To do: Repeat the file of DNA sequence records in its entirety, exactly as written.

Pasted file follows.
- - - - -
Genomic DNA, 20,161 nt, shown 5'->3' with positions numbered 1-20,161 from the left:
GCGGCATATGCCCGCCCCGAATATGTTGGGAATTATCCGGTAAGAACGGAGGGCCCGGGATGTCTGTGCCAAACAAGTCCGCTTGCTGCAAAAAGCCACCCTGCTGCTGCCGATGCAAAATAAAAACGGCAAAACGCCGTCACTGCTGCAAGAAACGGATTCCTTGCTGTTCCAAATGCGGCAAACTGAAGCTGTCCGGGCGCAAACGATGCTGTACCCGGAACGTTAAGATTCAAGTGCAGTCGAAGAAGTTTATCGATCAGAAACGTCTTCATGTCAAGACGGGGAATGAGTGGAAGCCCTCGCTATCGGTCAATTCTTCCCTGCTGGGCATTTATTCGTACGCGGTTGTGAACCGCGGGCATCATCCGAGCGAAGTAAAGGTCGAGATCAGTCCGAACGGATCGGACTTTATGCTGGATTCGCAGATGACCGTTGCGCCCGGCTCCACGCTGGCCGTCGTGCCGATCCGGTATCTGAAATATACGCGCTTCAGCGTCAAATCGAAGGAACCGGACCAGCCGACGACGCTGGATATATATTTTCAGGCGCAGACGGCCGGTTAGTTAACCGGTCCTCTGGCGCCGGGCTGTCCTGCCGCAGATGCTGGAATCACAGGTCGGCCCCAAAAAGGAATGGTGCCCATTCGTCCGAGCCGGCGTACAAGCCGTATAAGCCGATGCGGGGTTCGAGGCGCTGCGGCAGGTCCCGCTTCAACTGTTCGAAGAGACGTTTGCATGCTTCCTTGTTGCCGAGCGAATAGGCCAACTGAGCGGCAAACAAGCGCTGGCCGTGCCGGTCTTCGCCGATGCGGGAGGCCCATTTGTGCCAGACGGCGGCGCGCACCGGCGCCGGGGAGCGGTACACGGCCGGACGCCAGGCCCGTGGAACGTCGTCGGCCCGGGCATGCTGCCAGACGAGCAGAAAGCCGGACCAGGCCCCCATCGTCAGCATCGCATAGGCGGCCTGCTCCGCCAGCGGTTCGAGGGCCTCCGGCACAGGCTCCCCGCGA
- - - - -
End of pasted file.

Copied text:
Genomic DNA, 20,161 nt, shown 5'->3' with positions numbered 1-20,161 from the left:
GCGGCATATGCCCGCCCCGAATATGTTGGGAATTATCCGGTAAGAACGGAGGGCCCGGGATGTCTGTGCCAAACAAGTCCGCTTGCTGCAAAAAGCCACCCTGCTGCTGCCGATGCAAAATAAAAACGGCAAAACGCCGTCACTGCTGCAAGAAACGGATTCCTTGCTGTTCCAAATGCGGCAAACTGAAGCTGTCCGGGCGCAAACGATGCTGTACCCGGAACGTTAAGATTCAAGTGCAGTCGAAGAAGTTTATCGATCAGAAACGTCTTCATGTCAAGACGGGGAATGAGTGGAAGCCCTCGCTATCGGTCAATTCTTCCCTGCTGGGCATTTATTCGTACGCGGTTGTGAACCGCGGGCATCATCCGAGCGAAGTAAAGGTCGAGATCAGTCCGAACGGATCGGACTTTATGCTGGATTCGCAGATGACCGTTGCGCCCGGCTCCACGCTGGCCGTCGTGCCGATCCGGTATCTGAAATATACGCGCTTCAGCGTCAAATCGAAGGAACCGGACCAGCCGACGACGCTGGATATATATTTTCAGGCGCAGACGGCCGGTTAGTTAACCGGTCCTCTGGCGCCGGGCTGTCCTGCCGCAGATGCTGGAATCACAGGTCGGCCCCAAAAAGGAATGGTGCCCATTCGTCCGAGCCGGCGTACAAGCCGTATAAGCCGATGCGGGGTTCGAGGCGCTGCGGCAGGTCCCGCTTCAACTGTTCGAAGAGACGTTTGCATGCTTCCTTGTTGCCGAGCGAATAGGCCAACTGAGCGGCAAACAAGCGCTGGCCGTGCCGGTCTTCGCCGATGCGGGAGGCCCATTTGTGCCAGACGGCGGCGCGCACCGGCGCCGGGGAGCGGTACACGGCCGGACGCCAGGCCCGTGGAACGTCGTCGGCCCGGGCATGCTGCCAGACGAGCAGAAAGCCGGACCAGGCCCCCATCGTCAGCATCGCATAGGCGGCCTGCTCCGCCAGCGGTTCGAGGGCCTCCGGCACAGGCTCCCCGCGA